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User-friendly mp3 player Joe Labuz, Michael Conrardy, Joel Webb, Derek Klavas, Jon Mantes Client: Dr. Kristine Kwekkeboom, PhD, RN Advisor: Prof. John Webster Background Abstract Client Requirements Final Design Case Features Protects iPod Provides tactile feedback to user
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Joe Labuz, Michael Conrardy, Joel Webb, Derek Klavas, Jon Mantes
Client: Dr. Kristine Kwekkeboom, PhD, RN
Advisor: Prof. John Webster
The goal of this design project is to develop a user-friendly mp3 player for elderly cancer patients. Current designs of mp3 players are difficult to operate for elderly people with limited motor skills and minor disabilities. Research indicates that music is an effective way to induce relaxation and distraction for patients to help manage pain and fatigue without the use of drugs. In order for music therapy to be an effective treatment in pain therapy, patients must be able to operate mp3 devices. By creating a mp3 player that is easy to use, patients will be able to take full advantage of music therapy.
Figure 4. Custom-made case designed specifically for the iPod touch and our program.
Apple iPod Touch
Physical modifications and add-ons to current devices were deemed too complicated or too expensive. An Apple iPod Touch has the biggest screen of all current mp3 players. This device is able to download customized applications which can provide a way of enabling elderly patients to navigate playlists with ease and experience relaxation therapy. Applications can be programmed to have large buttons as well as a simplified arrangement.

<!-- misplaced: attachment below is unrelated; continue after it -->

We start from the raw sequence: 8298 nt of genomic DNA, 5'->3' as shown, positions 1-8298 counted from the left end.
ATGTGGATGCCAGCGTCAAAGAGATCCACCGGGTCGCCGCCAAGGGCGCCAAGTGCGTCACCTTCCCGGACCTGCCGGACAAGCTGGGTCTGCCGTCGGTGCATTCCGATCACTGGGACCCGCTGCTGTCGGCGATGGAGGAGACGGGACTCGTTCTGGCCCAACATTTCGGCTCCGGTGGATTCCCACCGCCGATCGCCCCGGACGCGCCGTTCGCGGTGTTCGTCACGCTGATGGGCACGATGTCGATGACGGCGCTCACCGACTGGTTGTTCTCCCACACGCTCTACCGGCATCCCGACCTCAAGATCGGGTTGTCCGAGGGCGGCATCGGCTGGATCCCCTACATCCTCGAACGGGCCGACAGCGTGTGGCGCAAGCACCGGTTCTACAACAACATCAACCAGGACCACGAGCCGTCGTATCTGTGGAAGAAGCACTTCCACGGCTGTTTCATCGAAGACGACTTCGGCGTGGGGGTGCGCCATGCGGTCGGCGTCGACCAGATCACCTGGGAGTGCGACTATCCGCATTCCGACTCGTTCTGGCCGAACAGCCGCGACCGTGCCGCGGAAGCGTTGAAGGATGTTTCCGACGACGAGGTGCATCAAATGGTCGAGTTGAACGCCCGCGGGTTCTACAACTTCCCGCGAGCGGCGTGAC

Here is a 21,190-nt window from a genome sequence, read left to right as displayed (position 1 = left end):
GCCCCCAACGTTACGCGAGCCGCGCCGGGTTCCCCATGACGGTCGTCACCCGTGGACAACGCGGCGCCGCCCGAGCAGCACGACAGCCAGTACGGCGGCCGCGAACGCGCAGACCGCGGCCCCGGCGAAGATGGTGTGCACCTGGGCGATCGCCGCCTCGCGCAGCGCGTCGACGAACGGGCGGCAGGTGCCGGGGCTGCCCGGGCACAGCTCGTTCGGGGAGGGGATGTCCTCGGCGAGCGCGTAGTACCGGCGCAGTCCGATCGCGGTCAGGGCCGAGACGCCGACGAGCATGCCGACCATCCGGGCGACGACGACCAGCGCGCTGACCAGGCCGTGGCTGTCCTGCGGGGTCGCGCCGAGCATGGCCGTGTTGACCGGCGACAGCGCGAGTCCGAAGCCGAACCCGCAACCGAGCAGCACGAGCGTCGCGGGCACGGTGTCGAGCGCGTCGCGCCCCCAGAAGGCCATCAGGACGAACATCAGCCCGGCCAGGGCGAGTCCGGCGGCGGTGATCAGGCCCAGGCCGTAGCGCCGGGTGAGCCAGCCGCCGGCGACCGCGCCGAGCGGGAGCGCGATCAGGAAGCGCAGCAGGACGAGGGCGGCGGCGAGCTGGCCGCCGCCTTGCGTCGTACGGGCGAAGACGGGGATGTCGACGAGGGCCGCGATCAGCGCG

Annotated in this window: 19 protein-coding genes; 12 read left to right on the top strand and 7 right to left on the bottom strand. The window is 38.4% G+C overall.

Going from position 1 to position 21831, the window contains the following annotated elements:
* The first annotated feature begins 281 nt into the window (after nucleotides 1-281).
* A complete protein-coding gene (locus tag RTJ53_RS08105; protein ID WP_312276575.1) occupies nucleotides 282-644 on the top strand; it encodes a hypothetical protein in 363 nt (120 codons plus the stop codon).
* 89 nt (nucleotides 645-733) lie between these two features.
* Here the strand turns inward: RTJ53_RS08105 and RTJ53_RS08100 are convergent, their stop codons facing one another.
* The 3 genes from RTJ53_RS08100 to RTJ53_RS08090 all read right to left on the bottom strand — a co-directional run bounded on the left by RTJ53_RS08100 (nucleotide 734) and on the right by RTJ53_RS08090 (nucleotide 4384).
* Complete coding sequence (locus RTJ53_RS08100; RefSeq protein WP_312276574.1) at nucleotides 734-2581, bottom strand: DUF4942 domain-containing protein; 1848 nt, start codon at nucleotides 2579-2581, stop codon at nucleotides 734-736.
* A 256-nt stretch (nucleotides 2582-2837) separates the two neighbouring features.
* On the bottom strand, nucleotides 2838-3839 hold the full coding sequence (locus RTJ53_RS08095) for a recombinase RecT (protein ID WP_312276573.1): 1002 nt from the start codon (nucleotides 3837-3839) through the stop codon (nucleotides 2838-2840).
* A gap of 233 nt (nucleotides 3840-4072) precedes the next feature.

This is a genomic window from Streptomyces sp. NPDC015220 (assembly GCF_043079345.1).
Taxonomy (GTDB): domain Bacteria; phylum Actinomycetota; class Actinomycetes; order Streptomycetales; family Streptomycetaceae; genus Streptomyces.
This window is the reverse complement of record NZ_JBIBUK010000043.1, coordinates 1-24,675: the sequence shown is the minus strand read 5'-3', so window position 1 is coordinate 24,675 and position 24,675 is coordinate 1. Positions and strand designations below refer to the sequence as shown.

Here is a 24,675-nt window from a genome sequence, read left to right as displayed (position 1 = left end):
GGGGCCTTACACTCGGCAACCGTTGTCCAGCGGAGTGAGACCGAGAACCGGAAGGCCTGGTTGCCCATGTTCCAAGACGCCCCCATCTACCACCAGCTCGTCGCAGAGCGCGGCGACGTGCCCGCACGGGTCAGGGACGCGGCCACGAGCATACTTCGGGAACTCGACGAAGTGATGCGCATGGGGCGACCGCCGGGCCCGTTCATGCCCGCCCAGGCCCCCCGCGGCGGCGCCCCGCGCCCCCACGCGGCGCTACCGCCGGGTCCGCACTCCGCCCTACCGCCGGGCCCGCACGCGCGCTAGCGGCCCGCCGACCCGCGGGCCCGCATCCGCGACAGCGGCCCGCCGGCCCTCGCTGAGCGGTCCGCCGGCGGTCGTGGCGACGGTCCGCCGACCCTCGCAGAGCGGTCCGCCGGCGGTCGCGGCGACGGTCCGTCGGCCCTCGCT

Relaxation therapy has been used by nurses to help patients cope with pain, fall asleep, and improve mood. There are four main categories of relaxation therapy employed by our client. They are: nature sounds, nature imagery, symptom focused, and relaxation exercises. All four classes can be incorporated into current mp3 players to make the therapy convenient for the patient, as well as the nurse in charge of administering it.
Figure 5. Menu progression within the program we wrote. The first menu displays the 4 song categories, the second displays the three songs of that category, the third controls the song currently playing
Figure 2. The Apple iPod Touch has a larger screen than many other mp3 players.
Doctors and nurses are hesitant to implement relaxation therapy because they are unsure of the best way to do so. Dr. Kwekkeboom of the UW Hospital has been using iPod nanos as a means of administering this audio therapy. Research has found that, though patients like learning to use the iPods, the current devices are troublesome for elderly patients with arthritis or vision problems. A user friendly means of relaxation therapy is needed to allow all patients the opportunity to self administer this beneficial treatment and increase acceptance within the healthcare profession. Furthermore, since Dr. Kwekkeboom’s work involves research, it is desirable that the mp3 player be able to record the songs played and allow patients to fill out a short survey after each “dose.”
Creating our own iPod application allows us to simplify menu navigation along with the button arrangement. The 12 exercises can be incorporated into the program and played through the iPod touch.
For his technical and conceptual guidance
For his programming expertise
Figure 3. Screen shot of the SDK program used to create the iPod application.
Apple, Inc. "iPhone Developer Program." Apple Developer Connection. 12 Oct. 2008 <http://developer.apple.com/iphone/program/overview.html>.
Kwekkeboom, KL, Bumpus, M., Wanta, B., & Serlin, RC (2008). Oncology nurses’ use of nondrug pain interventions in practice. Journal of Pain and Symptom Management, 35: 83-94
Kwekkeboom, KL & Gretarsdottir, E. (2006). Systematic review of relaxation interventions for pain. Journal of Nursing Scholarship, 38, 269-277.
Kwekkeboom, KL, Wanta, B, & Bumpus, M. (in press). Individual difference variables and the effects of progressive muscle relaxation and analgesic imagery interventions on cancer pain. Journal of Pain and Symptom Management.
Apple iPod Touch: $229
ABS material: $14.18
Figure 1. Current device used for relaxation therapy. As you can see the screen is quite small and the click wheel control is difficult to use for a patient with arthritis or decreased motor control.